Wiccan Rede: The Rise Of The Rede
The Rise Of The Rede
by Shea Thomas
A Change In Emphasis
The Wiccan Rede (Read it Here) currently enjoys an extremely visible role in Paganism. As of this writing, a browser search using the term “Wiccan Rede” will generate no less than 4,000 listings. Go to a specific Web site with a “basics of witchcraft” section, and the Rede is a nearly required element. Go to the local bookstore, and almost all the books on the witch-shelf will devote at least a few lines to the “wise-ones’ counsel.”
Considering this modern ubiquity, it’s perhaps surprising to note that the Rede has not always enjoyed such prominence. In public literature published prior to the mid-1970s, the Rede (or concepts resembling the Rede) are remarkably absent or noticeably under-emphasized by today’s standards. To give just one example, Hanz Holzer’s book The New Pagans (Doubleday & Co.), published in 1972, devoted its entire first chapter to Wicca, yet made absolutely no reference to the Rede. This is a loud absence considering the prevalence of the Rede in today’s writings.
So why the change? What happened in the mid-70s that so dramatically effected the prominence of the Rede in the Wiccan path?
It may, in part, only be a perceptual difference. The most relevant works explaining the tenants of Wicca prior to the 1970s were largely contained in individual books of shadows, and not necessarily in the publicly available literature. In many ways, traditionalist Wicca is still a secretive path, which includes the practice (ostensibly for security) of destroying a book of shadows upon an author’s death; or passing it on only to close members of the author’s own coven. This by itself may account for the lack of public Rede-references prior to its first major “outing” in the Green Egg Magazine. (Vol. III. No. 69 (Ostara 1975).
However, the more radical truth may be that the Rede was simply absent because it had not yet been articulated and/or widely incorporated into Wiccan thought. If so, the Green Egg publication of the Rede of the Wiccae in 1975 may not only mark the genesis of the formal Rede language, but also the very starting point of the Rede’s evolution into a central tenant of Wiccan ideology.
The idea of the formal Rede as ‘recent phenomenon’ may be supported by at least two factors uniquely present in the 1970s. The first was that new technologies were allowing the easy and inexpensive distribution of written works. The second was that the numbers of Wiccans were growing, and growing in new ways.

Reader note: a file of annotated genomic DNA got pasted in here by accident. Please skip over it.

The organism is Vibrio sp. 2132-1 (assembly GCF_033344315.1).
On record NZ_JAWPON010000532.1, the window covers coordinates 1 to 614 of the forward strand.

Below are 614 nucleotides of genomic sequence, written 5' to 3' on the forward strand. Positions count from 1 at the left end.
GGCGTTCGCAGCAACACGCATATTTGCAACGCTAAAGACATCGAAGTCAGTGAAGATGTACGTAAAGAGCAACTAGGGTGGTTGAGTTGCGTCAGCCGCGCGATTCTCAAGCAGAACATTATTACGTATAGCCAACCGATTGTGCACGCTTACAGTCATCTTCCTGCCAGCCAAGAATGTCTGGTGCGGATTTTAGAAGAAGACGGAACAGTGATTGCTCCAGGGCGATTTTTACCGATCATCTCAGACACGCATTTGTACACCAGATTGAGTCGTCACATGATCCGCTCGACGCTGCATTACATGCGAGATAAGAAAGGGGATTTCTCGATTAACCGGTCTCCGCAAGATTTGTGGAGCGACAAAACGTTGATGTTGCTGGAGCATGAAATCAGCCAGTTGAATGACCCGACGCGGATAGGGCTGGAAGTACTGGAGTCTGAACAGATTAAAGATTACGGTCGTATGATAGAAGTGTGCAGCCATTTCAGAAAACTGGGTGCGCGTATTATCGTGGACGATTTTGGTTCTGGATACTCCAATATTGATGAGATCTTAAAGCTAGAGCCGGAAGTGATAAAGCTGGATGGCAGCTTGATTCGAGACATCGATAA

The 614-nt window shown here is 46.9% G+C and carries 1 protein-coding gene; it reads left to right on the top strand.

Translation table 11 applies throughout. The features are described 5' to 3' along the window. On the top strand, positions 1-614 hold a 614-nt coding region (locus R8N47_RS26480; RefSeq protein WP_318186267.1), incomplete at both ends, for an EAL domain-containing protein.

A New Kind of Folklore
The actual mechanics of the spread of the Rede are intriguing and convoluted, and likely only a small part of the larger question concerning the transmission of Wiccan wisdom generally. However, one element unique to the Rede is the fact that its public debut in the Green Egg also coincided with a new emerging style of folklore. Kenny Klien hints at this in an article for Moonrise magazine (Winter 1991) when he writes: “[T]here was a phenomena I call the Great Pagan Xerox Chase. At this time, when initiates were xeroxing their books to trade for xeroxes of their friends’ books, the Rede got added to many books of shadows.” [n.1] [n.2]
Electrostatic photocopying was invented by American Physicist Chester. F .Carlson in 1938. [n.3]. However, photocopiers (and fax machines) did not become more standard pieces of office equipment until about the time of the Rede’s publication. To use the history of the most famous copy-machine maker (Xerox) as a rough indicator, it is interesting to note that the 1970s saw the introduction of the first portable fax machine (1970), the first electrostatic printer (1970), the first color copier (1973), the first automatic desktop fax machine (1973), the first high-volume copier (1974) and first laser, plain-paper fax machine (1975). [n.4]
The widespread use of these technologies (and people’s ability to access them) meant that an entire new kind of personal storytelling was possible. When the Wiccan Rede was first published in 1975, the infrastructure was already in place for it to be quickly re-typed, copied and faxed around the world. Indeed, this kind of decentralized sharing may account for some of the Rede’s variant versions. Modern folklorists have noted a similar content-drift in modern myths and urban folklore, which is broadcast the same way.
The Internet, which began to take full flight in the 80s and 90s, could only accelerate this dynamic. Web access, email, chat rooms, bulletin boards, and an ever increasing ability of private individuals to create their own Web sites gave birth to not only a demand for information, but also a huge increase in the personal ability to share information.
Solitaires & Eclectics
Today, Solitaires and Eclectics are common. It is not that unusual to find Wiccans that have never joined a coven, nor studied under the aegis of a High Priest or Priestess. Prior to the spread of these paths, however, the only widely “accepted” means by which to study Wicca was to do exactly that, and initiate by degrees through a traditionalist coven. This began to change dramatically during the 1970s, in part when Raymond Buckland published a book called: The Tree: The Complete Book of Saxon Witchcraft (York Beach: Samuel Weiser 1974) which among other things suggested a form of witchcraft that did not involve joining a lineage group. This new idea was highlighted in a review of Tree Richard Ballard wrote for Amazon.com: